A lot of articles on Somalia’s famine have been accumulating in my Somalia file, and today seems like a good today to put them into roundup form. Here goes:
- Organizational websites on the crisis: the Famine Early Warning Systems Network (FEWS NET), World Food Program, USAID, DfID, and Oxfam. There are many more.
- Full text of remarks by Secretary of State Hillary Clinton on the food crisis in the Horn of Africa, delivered at the International Food Policy Research Institute on Thursday, August 11.
- Somalia suffers not only from a famine, but also a cholera epidemic.
- On the causes of the famine: Charles Kenny, Owen Barder, Stewart M. Patrick, Ken Menkhaus, and the BBC’s Andrew Harding.
- Possible solutions from Edward Carr and Mark Leon Goldberg.
- Critiques of the media’s coverage of the famine from Katy Migiro and Rasna Warah. A criticism of aid agencies from morealtitude.
- On how violence complicates aid delivery: Dana Hughes, Ariel Zirulnick, and morealtitude.
- Life for refugees is hard in Mogadishu and in border towns like Dhobley.
- In a major symbolic gesture, Somaliland has offered aid to southern Somalia: “It is the first time Somaliland will dispatch a humanitarian aid to another state.”
- Al Shabab fighters have mostly pulled out of the capital Mogadishu, but danger remains. The Transitional Federal Government (TFG) is calling “for the creation of a special humanitarian force to protect food aid convoys and feeding camps.”
- Finally, this Al Jazeera program on the drought is well worth watching. Several guests persuasively argue that without long-term strategies to deal with drought, crises will recur year after year in East Africa.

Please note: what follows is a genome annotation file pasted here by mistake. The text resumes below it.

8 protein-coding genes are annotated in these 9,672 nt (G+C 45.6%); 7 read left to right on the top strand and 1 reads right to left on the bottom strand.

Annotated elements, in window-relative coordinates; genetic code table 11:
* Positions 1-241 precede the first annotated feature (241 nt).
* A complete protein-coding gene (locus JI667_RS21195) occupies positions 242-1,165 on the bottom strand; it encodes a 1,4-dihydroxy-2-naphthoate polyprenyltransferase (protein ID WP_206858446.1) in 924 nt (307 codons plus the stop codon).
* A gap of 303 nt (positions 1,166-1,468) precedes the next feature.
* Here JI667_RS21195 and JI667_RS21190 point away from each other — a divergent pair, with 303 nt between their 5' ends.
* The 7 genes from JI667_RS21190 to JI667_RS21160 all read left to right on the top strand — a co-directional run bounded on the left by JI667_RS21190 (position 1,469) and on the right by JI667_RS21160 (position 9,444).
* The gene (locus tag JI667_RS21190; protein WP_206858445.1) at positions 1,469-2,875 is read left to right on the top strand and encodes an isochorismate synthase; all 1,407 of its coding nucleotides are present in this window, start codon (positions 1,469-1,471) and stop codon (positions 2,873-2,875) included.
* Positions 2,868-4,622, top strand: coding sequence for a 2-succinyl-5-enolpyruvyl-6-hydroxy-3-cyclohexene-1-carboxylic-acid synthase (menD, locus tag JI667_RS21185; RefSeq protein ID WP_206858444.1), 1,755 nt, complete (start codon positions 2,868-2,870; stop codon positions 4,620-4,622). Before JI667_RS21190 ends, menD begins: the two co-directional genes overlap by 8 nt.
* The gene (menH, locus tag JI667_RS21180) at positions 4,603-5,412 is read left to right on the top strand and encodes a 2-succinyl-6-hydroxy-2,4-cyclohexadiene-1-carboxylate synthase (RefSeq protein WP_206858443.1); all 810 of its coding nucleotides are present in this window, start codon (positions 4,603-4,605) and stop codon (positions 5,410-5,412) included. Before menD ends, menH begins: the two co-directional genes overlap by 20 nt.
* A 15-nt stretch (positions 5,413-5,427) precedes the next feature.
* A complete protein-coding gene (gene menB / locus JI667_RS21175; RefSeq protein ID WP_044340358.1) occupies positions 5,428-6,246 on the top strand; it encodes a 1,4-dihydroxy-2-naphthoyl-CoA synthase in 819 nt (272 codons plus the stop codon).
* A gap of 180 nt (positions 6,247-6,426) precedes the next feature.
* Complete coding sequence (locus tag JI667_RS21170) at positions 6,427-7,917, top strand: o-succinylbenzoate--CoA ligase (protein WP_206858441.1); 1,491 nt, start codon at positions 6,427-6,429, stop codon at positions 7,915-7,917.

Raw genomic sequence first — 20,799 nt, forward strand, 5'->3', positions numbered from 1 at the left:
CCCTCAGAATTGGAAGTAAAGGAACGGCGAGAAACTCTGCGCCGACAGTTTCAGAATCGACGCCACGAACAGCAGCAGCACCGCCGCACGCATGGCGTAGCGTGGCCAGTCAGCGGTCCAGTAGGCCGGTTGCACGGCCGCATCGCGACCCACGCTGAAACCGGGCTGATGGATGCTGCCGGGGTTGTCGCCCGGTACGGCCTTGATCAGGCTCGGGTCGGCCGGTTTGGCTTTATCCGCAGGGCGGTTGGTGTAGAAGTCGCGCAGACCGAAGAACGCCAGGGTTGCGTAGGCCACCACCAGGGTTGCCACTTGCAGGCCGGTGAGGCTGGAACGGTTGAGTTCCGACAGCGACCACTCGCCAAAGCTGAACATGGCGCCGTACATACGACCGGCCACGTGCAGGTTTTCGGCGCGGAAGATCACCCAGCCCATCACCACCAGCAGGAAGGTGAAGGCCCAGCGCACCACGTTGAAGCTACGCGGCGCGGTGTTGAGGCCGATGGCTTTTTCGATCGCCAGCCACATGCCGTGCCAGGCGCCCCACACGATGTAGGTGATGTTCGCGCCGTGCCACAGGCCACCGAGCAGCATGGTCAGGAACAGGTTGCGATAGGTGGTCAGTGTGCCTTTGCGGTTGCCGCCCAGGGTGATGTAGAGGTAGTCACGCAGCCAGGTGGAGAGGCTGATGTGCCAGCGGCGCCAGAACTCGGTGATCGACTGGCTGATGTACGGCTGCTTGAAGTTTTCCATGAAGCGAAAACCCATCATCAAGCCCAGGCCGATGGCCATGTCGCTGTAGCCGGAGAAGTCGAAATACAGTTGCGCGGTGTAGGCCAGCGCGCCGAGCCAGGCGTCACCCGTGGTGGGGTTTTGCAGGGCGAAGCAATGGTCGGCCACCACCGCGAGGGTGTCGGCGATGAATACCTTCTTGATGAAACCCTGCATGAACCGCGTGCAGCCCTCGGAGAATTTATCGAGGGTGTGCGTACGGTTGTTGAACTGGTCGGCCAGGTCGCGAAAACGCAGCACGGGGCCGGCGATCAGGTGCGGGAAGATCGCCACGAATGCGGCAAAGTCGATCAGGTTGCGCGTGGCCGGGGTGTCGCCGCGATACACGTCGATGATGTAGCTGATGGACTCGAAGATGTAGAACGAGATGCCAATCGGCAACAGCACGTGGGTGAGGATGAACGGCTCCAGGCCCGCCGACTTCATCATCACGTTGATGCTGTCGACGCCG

Feel free to post relevant links in the comments. What is your understanding of causes of the famine? What do you think could help the situation?
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I’m a bit worried that the focus of the news on Somalia might lead donations to be focused largely there to the detriment of the rest of the Horn of Africa. That isn’t to say that the Somali need is not rather obvious, but conversations I have had with well meaning middle-class citizens suggests that they are largely motivated by the most famous crisis.
On the protection of aid I wonder where they expect the soldiers to come from. Presumably it would be the U.N but I have my doubts as to whether the U.S will be willing to fund it at the moment, whether any other nation would take up the financial slack and whether any nation would be willing to increase the number of soldiers there.
Lastly I find Somaliland interesting. Are they storing up political capital for later?
On Somaliland, I think that in addition to a genuine desire to aid their (pseudo?) countrymen, they do have a political motive, which is reminding outsiders that Somaliland has a functional government that has managed to cope with the drought there, at least to the extent that it has not become a full-blown famine.
Good points about the focus on Somalia. Did you see this? http://www.voanews.com/english/news/africa/East-Africa-Community-Ministers-to-Meet-Over-Drought–127699203.html
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